A ten-year-old girl goes about the task of re-creating herself when both her parents fail her utterly in this exploration of the backstory of a character first introduced in Shreve’s Jonah, the Whale (1998). Alyssa Reed has always thought her life was just about perfect, until the truth of her parents’ failing marriage confronts her starkly after her eagerly awaited little sister is stillborn. In fairly short order, her family moves away from their idyllic country home—and her delightfully feisty grandmother, a septuagenarian dance champion—to a featureless apartment complex in the city, and then her father moves out altogether, leaving Alyssa alone with her severely depressed mother. It is then that she christens herself “Blister”: “Since she couldn’t depend on her mother and father, who had turned out to be made of breakable glass, then she’d depend on herself. After all, she was ‘elastic’ . . . ” Blister’s self-possession and sometimes crystalline awareness of the way of the world (“You decide we move, and so we move. That’s control, and I don’t have it,” she tells her father) seem out of step with her previously sheltered existence and quite un-childlike, but her essential struggle to regain control over a life that’s turned upside-down has the ring of truth. Elaborate (and psychologically perfect) daydreams form the foundations of plots to separate her father from her new girlfriend and to achieve fifth-grade popularity via cheerleading. They then fizzle when they confront reality, but the reader gets the sense that Blister won’t be down for long. Spunky and resolute, Blister is a character many readers will understand intimately. (Fiction. 8-12)

Pub Date: Oct. 1, 2001

ISBN: 0-439-19313-3

Page Count: 160

Publisher: Levine/Scholastic

Review Posted Online: May 20, 2010

Kirkus Reviews Issue: Oct. 1, 2001

Did you like this book?

No Comments Yet

Readers can still rely on this series to bring laughs.


From the Diary of a Wimpy Kid series , Vol. 14

The Heffley family’s house undergoes a disastrous attempt at home improvement.

When Great Aunt Reba dies, she leaves some money to the family. Greg’s mom calls a family meeting to determine what to do with their share, proposing home improvements and then overruling the family’s cartoonish wish lists and instead pushing for an addition to the kitchen. Before bringing in the construction crew, the Heffleys attempt to do minor maintenance and repairs themselves—during which Greg fails at the work in various slapstick scenes. Once the professionals are brought in, the problems keep getting worse: angry neighbors, terrifying problems in walls, and—most serious—civil permitting issues that put the kibosh on what work’s been done. Left with only enough inheritance to patch and repair the exterior of the house—and with the school’s dismal standardized test scores as a final straw—Greg’s mom steers the family toward moving, opening up house-hunting and house-selling storylines (and devastating loyal Rowley, who doesn’t want to lose his best friend). While Greg’s positive about the move, he’s not completely uncaring about Rowley’s action. (And of course, Greg himself is not as unaffected as he wishes.) The gags include effectively placed callbacks to seemingly incidental events (the “stress lizard” brought in on testing day is particularly funny) and a lampoon of after-school-special–style problem books. Just when it seems that the Heffleys really will move, a new sequence of chaotic trouble and property destruction heralds a return to the status quo. Whew.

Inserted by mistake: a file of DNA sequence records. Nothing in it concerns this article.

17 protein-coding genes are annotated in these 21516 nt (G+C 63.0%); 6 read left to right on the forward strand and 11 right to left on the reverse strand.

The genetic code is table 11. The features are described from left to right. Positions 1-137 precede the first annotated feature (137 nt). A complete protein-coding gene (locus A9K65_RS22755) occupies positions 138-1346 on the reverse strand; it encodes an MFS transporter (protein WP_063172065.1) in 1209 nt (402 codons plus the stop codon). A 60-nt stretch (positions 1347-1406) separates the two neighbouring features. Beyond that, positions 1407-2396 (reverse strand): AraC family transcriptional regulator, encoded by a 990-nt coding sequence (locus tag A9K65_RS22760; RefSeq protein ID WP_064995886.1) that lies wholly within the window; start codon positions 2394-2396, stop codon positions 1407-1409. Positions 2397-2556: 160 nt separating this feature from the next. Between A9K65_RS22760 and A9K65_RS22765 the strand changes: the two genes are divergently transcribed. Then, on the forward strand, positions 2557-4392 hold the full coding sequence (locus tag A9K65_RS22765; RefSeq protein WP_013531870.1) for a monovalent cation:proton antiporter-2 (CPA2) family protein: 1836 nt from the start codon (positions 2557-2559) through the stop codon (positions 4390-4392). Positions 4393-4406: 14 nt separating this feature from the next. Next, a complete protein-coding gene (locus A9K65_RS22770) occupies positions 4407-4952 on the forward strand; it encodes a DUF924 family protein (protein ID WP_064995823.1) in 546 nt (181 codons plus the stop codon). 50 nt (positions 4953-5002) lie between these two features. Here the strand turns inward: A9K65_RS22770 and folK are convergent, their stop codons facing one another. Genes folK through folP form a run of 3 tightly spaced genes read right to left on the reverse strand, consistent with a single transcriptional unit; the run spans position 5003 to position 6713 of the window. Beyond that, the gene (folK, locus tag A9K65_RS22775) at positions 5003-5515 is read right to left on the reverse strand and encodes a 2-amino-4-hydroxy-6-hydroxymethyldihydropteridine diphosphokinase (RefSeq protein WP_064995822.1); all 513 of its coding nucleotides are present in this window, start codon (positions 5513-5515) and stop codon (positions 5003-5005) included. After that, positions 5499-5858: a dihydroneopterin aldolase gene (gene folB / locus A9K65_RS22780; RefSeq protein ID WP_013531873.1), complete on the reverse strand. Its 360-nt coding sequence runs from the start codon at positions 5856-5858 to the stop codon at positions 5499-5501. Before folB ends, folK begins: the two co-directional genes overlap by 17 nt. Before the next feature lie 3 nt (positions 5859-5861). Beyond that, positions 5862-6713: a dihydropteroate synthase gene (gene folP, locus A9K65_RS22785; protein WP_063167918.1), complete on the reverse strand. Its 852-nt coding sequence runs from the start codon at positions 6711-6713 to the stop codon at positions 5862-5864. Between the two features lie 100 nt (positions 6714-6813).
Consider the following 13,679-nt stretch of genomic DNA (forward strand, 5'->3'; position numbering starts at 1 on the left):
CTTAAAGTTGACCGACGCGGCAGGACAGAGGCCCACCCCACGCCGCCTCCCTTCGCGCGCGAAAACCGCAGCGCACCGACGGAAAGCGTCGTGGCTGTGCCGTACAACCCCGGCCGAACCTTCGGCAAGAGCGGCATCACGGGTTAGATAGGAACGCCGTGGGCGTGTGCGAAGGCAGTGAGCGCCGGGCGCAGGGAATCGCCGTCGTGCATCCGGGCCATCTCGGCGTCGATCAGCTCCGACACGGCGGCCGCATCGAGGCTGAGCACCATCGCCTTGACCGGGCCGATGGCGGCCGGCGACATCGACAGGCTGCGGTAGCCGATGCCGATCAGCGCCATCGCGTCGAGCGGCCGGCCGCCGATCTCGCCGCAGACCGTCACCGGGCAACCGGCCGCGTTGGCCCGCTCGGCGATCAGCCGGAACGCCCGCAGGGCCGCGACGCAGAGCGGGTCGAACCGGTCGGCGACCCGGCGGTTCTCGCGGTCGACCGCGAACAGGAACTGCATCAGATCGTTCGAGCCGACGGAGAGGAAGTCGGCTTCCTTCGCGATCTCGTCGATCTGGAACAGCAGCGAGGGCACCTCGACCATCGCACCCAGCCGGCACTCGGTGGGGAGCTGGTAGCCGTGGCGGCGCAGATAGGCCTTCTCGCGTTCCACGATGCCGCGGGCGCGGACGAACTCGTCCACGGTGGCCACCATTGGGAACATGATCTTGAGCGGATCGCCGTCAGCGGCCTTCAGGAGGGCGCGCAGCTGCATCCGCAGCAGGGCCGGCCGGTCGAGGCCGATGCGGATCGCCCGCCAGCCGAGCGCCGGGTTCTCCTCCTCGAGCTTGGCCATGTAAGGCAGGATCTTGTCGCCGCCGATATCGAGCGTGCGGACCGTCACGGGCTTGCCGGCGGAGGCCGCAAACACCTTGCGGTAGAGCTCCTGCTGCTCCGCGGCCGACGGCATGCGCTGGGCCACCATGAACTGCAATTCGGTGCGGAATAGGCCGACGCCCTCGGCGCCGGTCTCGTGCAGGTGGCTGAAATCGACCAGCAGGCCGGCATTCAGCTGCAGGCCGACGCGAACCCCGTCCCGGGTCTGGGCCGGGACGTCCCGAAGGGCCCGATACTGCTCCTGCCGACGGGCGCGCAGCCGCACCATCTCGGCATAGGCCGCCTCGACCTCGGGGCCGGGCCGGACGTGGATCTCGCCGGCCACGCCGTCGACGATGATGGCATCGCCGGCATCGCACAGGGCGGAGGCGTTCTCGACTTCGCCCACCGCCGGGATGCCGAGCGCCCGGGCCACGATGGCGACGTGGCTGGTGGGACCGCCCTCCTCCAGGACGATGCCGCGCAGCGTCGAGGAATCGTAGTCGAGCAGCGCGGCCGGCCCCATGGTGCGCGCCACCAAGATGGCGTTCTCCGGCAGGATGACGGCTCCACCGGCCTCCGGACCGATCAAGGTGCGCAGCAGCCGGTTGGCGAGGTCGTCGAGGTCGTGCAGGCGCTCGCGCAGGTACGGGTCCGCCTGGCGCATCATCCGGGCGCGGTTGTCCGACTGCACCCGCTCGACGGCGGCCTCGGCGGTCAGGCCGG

Readers can still rely on this series to bring laughs. (Graphic/fiction hybrid. 8-12)

Pub Date: Nov. 5, 2019

ISBN: 978-1-4197-3903-3

Page Count: 224

Publisher: Amulet/Abrams

Review Posted Online: Nov. 19, 2019

Did you like this book?



From the Diary of a Wimpy Kid series , Vol. 1

First volume of a planned three, this edited version of an ongoing online serial records a middle-school everykid’s triumphs and (more often) tribulations through the course of a school year. Largely through his own fault, mishaps seem to plague Greg at every turn, from the minor freak-outs of finding himself permanently seated in class between two pierced stoners and then being saddled with his mom for a substitute teacher, to being forced to wrestle in gym with a weird classmate who has invited him to view his “secret freckle.” Presented in a mix of legible “hand-lettered” text and lots of simple cartoon illustrations with the punch lines often in dialogue balloons, Greg’s escapades, unwavering self-interest and sardonic commentary are a hoot and a half—certain to elicit both gales of giggles and winces of sympathy (not to mention recognition) from young readers. (Fiction. 9-11)

Pub Date: April 1, 2007

ISBN: 0-8109-9313-9

Page Count: 224

Publisher: Amulet/Abrams

Review Posted Online: May 20, 2010

Kirkus Reviews Issue: March 1, 2007

Did you like this book?